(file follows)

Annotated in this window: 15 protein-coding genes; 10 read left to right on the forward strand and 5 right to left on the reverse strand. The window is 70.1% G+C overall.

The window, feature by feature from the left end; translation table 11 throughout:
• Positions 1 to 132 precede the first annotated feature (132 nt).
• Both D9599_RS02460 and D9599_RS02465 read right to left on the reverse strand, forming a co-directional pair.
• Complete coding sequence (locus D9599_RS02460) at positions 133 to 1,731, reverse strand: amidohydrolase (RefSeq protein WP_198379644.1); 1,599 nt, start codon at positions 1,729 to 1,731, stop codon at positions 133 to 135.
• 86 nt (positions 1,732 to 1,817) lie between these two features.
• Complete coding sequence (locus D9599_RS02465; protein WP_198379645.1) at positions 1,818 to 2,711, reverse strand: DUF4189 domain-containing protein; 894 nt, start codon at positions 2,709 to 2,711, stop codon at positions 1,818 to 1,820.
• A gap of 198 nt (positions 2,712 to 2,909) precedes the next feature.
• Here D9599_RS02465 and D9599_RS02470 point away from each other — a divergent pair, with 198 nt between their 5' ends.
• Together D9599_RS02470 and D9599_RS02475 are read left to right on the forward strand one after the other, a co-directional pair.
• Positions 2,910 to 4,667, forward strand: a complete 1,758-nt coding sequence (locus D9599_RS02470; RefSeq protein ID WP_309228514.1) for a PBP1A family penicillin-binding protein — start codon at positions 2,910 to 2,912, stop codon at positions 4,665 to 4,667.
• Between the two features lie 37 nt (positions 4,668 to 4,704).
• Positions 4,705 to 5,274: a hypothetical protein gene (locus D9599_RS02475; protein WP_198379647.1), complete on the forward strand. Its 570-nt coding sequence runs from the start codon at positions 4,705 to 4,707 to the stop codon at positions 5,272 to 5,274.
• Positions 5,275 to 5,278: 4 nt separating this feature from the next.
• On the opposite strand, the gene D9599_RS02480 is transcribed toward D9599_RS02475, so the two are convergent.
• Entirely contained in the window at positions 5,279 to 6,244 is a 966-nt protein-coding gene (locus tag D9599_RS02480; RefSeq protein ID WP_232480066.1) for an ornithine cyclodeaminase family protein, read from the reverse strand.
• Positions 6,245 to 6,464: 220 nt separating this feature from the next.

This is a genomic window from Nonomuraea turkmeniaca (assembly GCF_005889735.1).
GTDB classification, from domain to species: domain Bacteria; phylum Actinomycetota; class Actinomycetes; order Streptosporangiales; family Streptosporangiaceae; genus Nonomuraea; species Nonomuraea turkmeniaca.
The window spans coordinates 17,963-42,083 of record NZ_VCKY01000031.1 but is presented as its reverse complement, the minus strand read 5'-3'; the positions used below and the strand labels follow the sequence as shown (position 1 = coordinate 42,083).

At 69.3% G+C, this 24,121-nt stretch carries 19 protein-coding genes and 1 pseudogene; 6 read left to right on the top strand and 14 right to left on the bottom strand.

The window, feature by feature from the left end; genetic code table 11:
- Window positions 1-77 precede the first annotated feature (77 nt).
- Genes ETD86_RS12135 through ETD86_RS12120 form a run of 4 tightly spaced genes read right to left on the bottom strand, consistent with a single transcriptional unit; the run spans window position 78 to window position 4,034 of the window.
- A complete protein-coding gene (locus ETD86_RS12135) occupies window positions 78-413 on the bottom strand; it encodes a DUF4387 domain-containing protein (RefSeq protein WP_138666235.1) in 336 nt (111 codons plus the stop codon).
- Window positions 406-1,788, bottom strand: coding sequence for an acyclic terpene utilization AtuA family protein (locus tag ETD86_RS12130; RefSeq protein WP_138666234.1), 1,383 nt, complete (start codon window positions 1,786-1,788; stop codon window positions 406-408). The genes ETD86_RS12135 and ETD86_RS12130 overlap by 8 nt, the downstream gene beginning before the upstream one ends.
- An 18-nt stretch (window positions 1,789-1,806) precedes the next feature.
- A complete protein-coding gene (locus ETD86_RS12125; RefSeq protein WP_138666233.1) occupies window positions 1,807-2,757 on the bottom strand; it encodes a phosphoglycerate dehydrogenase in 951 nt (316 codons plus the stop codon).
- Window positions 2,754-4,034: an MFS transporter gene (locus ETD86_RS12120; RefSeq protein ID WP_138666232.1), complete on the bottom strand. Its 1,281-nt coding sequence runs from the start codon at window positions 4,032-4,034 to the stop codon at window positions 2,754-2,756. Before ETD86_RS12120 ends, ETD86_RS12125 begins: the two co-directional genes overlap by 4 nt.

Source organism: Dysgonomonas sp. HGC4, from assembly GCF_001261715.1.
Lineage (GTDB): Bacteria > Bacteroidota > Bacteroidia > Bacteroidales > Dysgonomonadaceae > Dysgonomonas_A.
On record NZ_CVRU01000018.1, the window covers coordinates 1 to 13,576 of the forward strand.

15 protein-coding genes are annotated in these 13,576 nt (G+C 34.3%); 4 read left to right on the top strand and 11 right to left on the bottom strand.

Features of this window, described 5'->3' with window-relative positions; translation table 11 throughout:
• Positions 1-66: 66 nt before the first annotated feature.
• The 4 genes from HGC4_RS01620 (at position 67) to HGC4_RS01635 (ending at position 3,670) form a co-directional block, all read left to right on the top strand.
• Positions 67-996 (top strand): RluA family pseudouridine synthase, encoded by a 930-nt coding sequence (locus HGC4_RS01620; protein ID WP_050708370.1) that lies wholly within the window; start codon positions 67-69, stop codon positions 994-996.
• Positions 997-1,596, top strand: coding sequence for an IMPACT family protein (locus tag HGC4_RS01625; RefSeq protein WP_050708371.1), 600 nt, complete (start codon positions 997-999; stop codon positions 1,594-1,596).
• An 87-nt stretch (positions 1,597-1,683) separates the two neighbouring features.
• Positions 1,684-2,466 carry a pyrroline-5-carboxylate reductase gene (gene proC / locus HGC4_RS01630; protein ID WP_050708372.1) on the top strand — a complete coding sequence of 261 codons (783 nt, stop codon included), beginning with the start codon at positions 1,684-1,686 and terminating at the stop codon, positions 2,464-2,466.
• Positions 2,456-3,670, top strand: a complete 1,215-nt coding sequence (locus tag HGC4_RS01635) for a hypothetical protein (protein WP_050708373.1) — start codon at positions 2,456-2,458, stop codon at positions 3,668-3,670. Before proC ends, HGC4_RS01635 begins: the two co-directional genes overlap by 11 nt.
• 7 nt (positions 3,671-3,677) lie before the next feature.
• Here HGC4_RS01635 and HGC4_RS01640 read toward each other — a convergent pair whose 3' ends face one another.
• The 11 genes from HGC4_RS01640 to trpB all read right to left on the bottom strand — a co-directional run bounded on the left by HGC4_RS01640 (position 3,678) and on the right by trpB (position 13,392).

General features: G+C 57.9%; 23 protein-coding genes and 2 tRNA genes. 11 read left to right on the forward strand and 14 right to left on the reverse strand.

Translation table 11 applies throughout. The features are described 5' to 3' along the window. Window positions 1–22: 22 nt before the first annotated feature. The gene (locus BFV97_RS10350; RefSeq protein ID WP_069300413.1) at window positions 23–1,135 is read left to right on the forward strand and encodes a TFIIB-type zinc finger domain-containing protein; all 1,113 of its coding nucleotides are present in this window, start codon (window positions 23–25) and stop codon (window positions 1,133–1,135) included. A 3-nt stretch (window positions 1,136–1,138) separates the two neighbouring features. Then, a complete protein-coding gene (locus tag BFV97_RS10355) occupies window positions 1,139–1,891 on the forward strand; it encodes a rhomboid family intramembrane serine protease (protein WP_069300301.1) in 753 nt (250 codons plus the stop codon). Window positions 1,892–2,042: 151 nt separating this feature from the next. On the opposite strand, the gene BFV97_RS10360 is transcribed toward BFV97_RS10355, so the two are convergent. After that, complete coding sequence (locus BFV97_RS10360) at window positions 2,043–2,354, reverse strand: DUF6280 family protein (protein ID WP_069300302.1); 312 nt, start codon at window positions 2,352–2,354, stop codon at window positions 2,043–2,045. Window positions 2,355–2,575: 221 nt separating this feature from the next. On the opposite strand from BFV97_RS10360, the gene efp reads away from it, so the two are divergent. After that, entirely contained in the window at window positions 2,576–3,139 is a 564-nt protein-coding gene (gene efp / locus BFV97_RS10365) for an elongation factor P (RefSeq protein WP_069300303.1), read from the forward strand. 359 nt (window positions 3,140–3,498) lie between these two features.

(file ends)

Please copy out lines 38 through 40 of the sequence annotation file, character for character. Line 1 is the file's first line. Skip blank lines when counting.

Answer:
• Positions 997-1,596, top strand: coding sequence for an IMPACT family protein (locus tag HGC4_RS01625; RefSeq protein WP_050708371.1), 600 nt, complete (start codon positions 997-999; stop codon positions 1,594-1,596).
• An 87-nt stretch (positions 1,597-1,683) separates the two neighbouring features.
• Positions 1,684-2,466 carry a pyrroline-5-carboxylate reductase gene (gene proC / locus HGC4_RS01630; protein ID WP_050708372.1) on the top strand — a complete coding sequence of 261 codons (783 nt, stop codon included), beginning with the start codon at positions 1,684-1,686 and terminating at the stop codon, positions 2,464-2,466.